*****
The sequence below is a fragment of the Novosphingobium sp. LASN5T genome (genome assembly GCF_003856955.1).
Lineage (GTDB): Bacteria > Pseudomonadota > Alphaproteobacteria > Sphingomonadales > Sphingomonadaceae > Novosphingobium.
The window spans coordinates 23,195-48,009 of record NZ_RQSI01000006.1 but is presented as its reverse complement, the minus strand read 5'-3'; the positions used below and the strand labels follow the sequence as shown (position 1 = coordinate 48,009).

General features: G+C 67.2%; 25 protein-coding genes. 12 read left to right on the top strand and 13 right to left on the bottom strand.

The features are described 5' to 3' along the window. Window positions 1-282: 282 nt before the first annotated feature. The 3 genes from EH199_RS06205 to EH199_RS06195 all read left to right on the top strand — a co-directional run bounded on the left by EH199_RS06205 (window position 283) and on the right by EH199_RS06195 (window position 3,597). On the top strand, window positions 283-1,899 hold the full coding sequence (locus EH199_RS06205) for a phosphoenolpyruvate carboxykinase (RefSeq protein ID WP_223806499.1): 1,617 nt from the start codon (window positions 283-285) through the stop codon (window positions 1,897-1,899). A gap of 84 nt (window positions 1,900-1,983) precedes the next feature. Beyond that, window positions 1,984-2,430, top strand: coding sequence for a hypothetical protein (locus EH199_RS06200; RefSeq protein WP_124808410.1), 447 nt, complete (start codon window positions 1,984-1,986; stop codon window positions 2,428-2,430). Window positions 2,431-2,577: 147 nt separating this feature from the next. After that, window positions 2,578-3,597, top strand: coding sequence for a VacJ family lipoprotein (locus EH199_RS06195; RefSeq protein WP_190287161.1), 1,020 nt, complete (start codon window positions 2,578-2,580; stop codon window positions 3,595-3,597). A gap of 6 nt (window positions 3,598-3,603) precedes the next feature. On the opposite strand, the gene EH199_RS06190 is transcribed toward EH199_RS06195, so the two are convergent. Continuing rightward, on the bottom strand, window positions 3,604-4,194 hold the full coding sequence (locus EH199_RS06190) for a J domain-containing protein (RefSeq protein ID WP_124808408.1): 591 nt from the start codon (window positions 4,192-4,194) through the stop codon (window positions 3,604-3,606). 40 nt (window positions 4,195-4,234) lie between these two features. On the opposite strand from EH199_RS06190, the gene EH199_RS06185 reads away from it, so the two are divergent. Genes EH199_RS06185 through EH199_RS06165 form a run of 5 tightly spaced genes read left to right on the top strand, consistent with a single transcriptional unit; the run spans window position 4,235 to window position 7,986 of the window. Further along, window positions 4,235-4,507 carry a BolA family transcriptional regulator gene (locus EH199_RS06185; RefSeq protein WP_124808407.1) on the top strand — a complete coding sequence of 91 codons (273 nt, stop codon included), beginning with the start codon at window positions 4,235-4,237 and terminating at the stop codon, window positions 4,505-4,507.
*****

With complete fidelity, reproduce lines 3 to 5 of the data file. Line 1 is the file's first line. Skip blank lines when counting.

The window spans coordinates 23,195-48,009 of record NZ_RQSI01000006.1 but is presented as its reverse complement, the minus strand read 5'-3'; the positions used below and the strand labels follow the sequence as shown (position 1 = coordinate 48,009).

General features: G+C 67.2%; 25 protein-coding genes. 12 read left to right on the top strand and 13 right to left on the bottom strand.

The features are described 5' to 3' along the window. Window positions 1-282: 282 nt before the first annotated feature. The 3 genes from EH199_RS06205 to EH199_RS06195 all read left to right on the top strand — a co-directional run bounded on the left by EH199_RS06205 (window position 283) and on the right by EH199_RS06195 (window position 3,597). On the top strand, window positions 283-1,899 hold the full coding sequence (locus EH199_RS06205) for a phosphoenolpyruvate carboxykinase (RefSeq protein ID WP_223806499.1): 1,617 nt from the start codon (window positions 283-285) through the stop codon (window positions 1,897-1,899). A gap of 84 nt (window positions 1,900-1,983) precedes the next feature. Beyond that, window positions 1,984-2,430, top strand: coding sequence for a hypothetical protein (locus EH199_RS06200; RefSeq protein WP_124808410.1), 447 nt, complete (start codon window positions 1,984-1,986; stop codon window positions 2,428-2,430). Window positions 2,431-2,577: 147 nt separating this feature from the next. After that, window positions 2,578-3,597, top strand: coding sequence for a VacJ family lipoprotein (locus EH199_RS06195; RefSeq protein WP_190287161.1), 1,020 nt, complete (start codon window positions 2,578-2,580; stop codon window positions 3,595-3,597). A gap of 6 nt (window positions 3,598-3,603) precedes the next feature. On the opposite strand, the gene EH199_RS06190 is transcribed toward EH199_RS06195, so the two are convergent. Continuing rightward, on the bottom strand, window positions 3,604-4,194 hold the full coding sequence (locus EH199_RS06190) for a J domain-containing protein (RefSeq protein ID WP_124808408.1): 591 nt from the start codon (window positions 4,192-4,194) through the stop codon (window positions 3,604-3,606). 40 nt (window positions 4,195-4,234) lie between these two features. On the opposite strand from EH199_RS06190, the gene EH199_RS06185 reads away from it, so the two are divergent. Genes EH199_RS06185 through EH199_RS06165 form a run of 5 tightly spaced genes read left to right on the top strand, consistent with a single transcriptional unit; the run spans window position 4,235 to window position 7,986 of the window. Further along, window positions 4,235-4,507 carry a BolA family transcriptional regulator gene (locus EH199_RS06185; RefSeq protein WP_124808407.1) on the top strand — a complete coding sequence of 91 codons (273 nt, stop codon included), beginning with the start codon at window positions 4,235-4,237 and terminating at the stop codon, window positions 4,505-4,507.